DENVER — A university in Denver has seen reports of discrimination against students, faculty and staff perceived to be of Chinese, or generally Asian, descent.
In a letter sent to the University of Colorado Denver community, Chancellor Dorothy Horrell said school officials have noticed an increase in reports of people shouting epithets and physically assaulting others in the community. The university said there have been only a few, isolated incidents.
“It is important for all of us to reject anti-Asian discrimination and harassment, even as represented in the guise of people expressing fear of COVID-19,” Horrell said in the letter.
President Donald Trump previously defended his decision to call the novel coronavirus (COVID-19) the “Chinese virus,” calling it a “very accurate name” because it originated in China. Some other politicians said that the term is racially charged, and asked for him to stop saying it. On March 24, he said he’d stop using the name, according to CNN, Fox News and Bloomberg.
Horrell said the discrimination involving the CU Denver community means “many of our friends and colleagues of Asian descent are feeling uncomfortable and unsafe” and could put their mental health at risk.
It’s important to ensure every person at CU Denver feels welcome and safe, she said. The school has made a few moves to address the problem.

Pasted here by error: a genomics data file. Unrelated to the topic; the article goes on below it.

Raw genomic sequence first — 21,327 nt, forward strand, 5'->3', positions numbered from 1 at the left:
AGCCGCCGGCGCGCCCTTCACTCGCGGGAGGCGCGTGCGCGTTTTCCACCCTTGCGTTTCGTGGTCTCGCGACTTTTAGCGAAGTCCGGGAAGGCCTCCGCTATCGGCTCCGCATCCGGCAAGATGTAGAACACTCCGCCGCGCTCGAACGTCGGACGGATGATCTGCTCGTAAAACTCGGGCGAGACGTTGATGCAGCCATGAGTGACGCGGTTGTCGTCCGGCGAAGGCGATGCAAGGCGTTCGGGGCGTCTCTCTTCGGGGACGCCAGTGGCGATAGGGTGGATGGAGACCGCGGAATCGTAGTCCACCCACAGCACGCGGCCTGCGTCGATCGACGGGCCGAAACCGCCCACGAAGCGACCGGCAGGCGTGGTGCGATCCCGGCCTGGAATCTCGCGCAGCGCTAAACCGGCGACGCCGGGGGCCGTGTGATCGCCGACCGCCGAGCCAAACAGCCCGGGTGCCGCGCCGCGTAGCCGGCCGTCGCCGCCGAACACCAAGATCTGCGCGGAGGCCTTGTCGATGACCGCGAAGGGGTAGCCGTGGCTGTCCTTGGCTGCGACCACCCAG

First, the Office of International Affairs has reached out to international students and provided resources to help them if they feel they have been affected by discrimination.
Second, CU Denver’s Center for Identity and Inclusion has planned a session — with days and times yet to be announced — called “Inoculating against Racism.” The discussions will range from preventing panic and xenophobia, to identifying credible health information.
And third, CU Denver and Asian leaders with the city of Denver will be able to come together — though not physically, as of now — to share experiences and talk about what more can be done to support the Asian community. This is still in the works as of Friday morning.
Meanwhile, Horrell said there are a few things the CU Denver community can do now:
-Do not ignore discrimination. If you see it, and it involves unfair treatment, abusive words or expressions or intimidating behavior based on an aspect of a person’s identity, report it here.
-If you, or somebody you know, needs support against discrimination, reach out to the Center for Identity & Inclusion team at firstname.lastname@example.org or at 303-315-1879
-Understand the facts behind COVID-19 and prevent stigmatization
At the end of her letter, Horrell said she is grateful to be a part of a community that steps up during a crisis.
“In these moments of shared fear and anxiety, we must each do our part to preserve and spread the values CU Denver holds dear: respect, civility and inclusion,” she said. “Let’s keep our community a community.”
Click here for more information from the Centers for Disease Control and Prevention on reducing the stigma around COVID-19.